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Re: Locking a branch

From: Paul Sander
Subject: Re: Locking a branch
Date: Mon, 26 Aug 2002 14:30:11 -0700

>--- Forwarded mail from address@hidden

>On Mon, 26 Aug 2002, Pat Young wrote:

>> Date: Mon, 26 Aug 2002 14:12:04 -0700 (PDT)
>> From: Pat Young <address@hidden>
>> To: address@hidden
>> Subject: [info-cvs] Locking a branch
>> What is the best way to lock a branch?  Should I use

>How about:

>``Please don't commit to this branch until told otherwise, or you
>will be fired on grounds of inability to follow instructions.''

>Why work with people that require a piece of software to stop them from
>doing what they aren't supposed to?

Everybody makes mistakes.  Good tools warn people when they're about to
do something bad.

>In any case, even if you had a way to do it, you would still want to
>send out a notice, so that people can organize their work according to
>the newly imposed restriction, rather than run into it when they
>attempt to commit some completed work.

This goes without saying.

>> the admin -l option?  I tried this and couldn't get it
>> to work.  I have also seen some previous post
>> suggesting to create a #commitinfo file.  We would
>> like to be able to lock a complete branch, so that
>> developers can not accidentally commit changes to the
>> branch.  Any help would be greatly appreciated.

>Make a tag on the branch. That tag will identify the baseline that you
>care about, regardless of any subsequent commits.  (A better question
>would be, how to lock some tags so they can't be deleted or moved!
>The answer is you can't).

I think you misunderstand the goal here.  Normally when a development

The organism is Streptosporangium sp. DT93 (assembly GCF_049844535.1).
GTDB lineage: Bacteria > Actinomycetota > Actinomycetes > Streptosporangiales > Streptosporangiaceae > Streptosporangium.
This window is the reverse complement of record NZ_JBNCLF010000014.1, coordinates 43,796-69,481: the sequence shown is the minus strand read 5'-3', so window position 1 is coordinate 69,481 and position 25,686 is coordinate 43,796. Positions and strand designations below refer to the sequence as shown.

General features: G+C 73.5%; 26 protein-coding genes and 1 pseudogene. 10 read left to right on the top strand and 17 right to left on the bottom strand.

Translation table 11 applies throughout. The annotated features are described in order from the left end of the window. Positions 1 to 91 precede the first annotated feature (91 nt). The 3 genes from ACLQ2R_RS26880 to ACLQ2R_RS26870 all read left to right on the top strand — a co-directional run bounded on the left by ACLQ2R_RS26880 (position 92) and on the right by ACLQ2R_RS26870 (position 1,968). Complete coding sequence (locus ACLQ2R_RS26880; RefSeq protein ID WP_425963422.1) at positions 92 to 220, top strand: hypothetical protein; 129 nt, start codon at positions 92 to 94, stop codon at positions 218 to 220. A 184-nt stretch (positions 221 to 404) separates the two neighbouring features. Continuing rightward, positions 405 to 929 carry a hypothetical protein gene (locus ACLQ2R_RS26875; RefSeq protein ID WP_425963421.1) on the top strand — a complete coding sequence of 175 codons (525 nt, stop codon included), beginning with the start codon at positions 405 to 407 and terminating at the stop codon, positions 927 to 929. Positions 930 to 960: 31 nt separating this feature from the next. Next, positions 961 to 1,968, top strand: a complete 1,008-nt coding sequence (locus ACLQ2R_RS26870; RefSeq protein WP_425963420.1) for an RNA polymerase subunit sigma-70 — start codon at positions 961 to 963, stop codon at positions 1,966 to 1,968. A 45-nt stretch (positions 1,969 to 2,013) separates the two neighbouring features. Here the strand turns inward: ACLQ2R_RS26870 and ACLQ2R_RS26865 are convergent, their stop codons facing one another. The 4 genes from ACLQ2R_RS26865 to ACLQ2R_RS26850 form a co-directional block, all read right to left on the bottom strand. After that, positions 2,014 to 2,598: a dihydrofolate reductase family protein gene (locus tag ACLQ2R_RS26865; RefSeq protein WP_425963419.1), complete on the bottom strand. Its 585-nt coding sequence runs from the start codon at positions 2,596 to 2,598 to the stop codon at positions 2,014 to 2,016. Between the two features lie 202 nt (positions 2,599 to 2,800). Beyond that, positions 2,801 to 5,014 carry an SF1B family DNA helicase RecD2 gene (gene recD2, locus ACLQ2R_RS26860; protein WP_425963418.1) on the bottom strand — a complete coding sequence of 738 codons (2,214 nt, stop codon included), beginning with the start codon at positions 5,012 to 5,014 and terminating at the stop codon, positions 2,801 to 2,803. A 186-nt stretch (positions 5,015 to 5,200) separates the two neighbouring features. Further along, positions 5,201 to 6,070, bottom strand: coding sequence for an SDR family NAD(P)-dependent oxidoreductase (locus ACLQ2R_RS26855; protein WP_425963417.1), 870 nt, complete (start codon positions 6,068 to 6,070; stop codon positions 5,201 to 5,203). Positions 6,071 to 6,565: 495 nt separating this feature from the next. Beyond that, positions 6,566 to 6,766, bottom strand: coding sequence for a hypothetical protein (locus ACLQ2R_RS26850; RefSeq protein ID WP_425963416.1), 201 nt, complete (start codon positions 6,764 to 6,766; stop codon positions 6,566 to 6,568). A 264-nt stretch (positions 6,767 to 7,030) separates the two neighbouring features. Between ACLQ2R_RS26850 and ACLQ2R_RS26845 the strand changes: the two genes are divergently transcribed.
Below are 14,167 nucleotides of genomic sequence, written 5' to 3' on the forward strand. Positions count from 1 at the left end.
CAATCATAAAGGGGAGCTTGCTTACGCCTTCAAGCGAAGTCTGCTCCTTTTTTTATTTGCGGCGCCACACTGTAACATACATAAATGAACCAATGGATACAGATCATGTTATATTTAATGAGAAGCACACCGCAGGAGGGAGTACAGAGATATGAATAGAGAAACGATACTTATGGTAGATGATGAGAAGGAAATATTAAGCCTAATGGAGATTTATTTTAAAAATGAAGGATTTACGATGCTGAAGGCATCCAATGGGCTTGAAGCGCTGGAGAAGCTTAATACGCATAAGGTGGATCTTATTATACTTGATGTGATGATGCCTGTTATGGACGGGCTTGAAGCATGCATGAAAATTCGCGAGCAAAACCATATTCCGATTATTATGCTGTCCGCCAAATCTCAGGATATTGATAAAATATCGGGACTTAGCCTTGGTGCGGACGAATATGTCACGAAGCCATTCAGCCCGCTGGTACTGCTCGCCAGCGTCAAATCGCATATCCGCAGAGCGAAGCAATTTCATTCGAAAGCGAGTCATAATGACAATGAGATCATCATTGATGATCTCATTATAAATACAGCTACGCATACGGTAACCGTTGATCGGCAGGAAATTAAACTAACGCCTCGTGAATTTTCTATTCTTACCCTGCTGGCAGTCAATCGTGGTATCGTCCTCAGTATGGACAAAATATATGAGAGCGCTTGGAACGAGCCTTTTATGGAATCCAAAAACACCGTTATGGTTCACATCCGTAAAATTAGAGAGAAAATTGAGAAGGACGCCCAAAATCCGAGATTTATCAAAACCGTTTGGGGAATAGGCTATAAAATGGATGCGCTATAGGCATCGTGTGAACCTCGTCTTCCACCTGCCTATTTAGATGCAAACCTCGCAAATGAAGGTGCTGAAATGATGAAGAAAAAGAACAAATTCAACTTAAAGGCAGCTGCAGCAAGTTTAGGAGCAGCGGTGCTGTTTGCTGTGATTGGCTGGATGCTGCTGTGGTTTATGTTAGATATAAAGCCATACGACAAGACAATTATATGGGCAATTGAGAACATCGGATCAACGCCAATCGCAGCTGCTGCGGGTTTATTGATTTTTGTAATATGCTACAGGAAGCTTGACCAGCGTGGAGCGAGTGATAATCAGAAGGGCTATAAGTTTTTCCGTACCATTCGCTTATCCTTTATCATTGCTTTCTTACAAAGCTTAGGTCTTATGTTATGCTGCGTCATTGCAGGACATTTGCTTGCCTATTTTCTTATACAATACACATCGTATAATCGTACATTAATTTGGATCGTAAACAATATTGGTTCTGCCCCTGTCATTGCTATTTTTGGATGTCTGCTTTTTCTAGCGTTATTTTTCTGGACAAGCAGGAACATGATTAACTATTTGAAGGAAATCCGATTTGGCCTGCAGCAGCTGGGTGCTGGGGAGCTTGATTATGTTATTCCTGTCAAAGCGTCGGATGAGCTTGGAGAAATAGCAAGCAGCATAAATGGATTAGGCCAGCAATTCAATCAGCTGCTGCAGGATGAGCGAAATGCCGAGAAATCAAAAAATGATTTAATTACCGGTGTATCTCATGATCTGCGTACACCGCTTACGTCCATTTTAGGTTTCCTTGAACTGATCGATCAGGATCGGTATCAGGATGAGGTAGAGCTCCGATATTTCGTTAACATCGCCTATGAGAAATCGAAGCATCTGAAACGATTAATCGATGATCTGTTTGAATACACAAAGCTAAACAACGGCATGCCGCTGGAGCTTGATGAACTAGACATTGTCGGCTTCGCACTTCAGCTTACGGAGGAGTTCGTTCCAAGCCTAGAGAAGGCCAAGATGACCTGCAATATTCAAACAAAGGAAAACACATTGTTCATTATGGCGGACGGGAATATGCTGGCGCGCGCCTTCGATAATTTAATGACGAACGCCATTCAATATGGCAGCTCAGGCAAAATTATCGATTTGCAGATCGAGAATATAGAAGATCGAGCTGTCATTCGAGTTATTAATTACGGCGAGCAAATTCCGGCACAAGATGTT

branch reaches a critical state, there's a desire to control very carefully
what gets committed on it.  Sometimes people try to sneak something in
quietly at the last minute, sometimes they're frazzled and use the wrong
sandbox and try to commit a change in the wrong place.  Sometimes commits
are fine, provided something else (e.g. a valid and approved ECO number) is
needed.  And sometimes you want one group of people (e.g. development
engineers) to commit to different branches than others (e.g. maintenance
engineers).  And sometimes you want to apply different policies to
different branches (e.g. ECO numbers required on the trunk, all others
are wide open).  And sometimes you really want to disallow commits
(e.g. releases that have past their end of life milestone).

All of these legitimate policies limit the commit capability in some way or
another, and none of them cause tags to be deleted or moved.  And many
shops, especially large ones, require some form of mechanical enforcement
of their policies in addition to management directive to the masses.

>Locking files against commits just doesn't make sense in a version
>control system, because old versions are not destroyed by new

The question was not about locking files; it was about locking branches.
These are two different things.  It's usually legitimate and desirable to
permit commits on some branches.  It's also usually legitimate and desirable
to prohibit commits on some branches.  That's not the same thing as
locking files so that no one can commit any change to them.

>In effect, a commit operation is a function that takes a repository and
>returns a new repository with added material.

>A branch is created so that the users have an appropriate place for
>certain kinds of commits. If you could lock a branch, you would take
>away the reason for its existence.

Not at all.  You provide a means to preserve it for special purposes.
Remember, "locking" isn't necessarily permanent; locks can be removed and
replaced as needed.  Good systems provide selective locks that permit
access to some users and not to others.

>--- End of forwarded message from address@hidden

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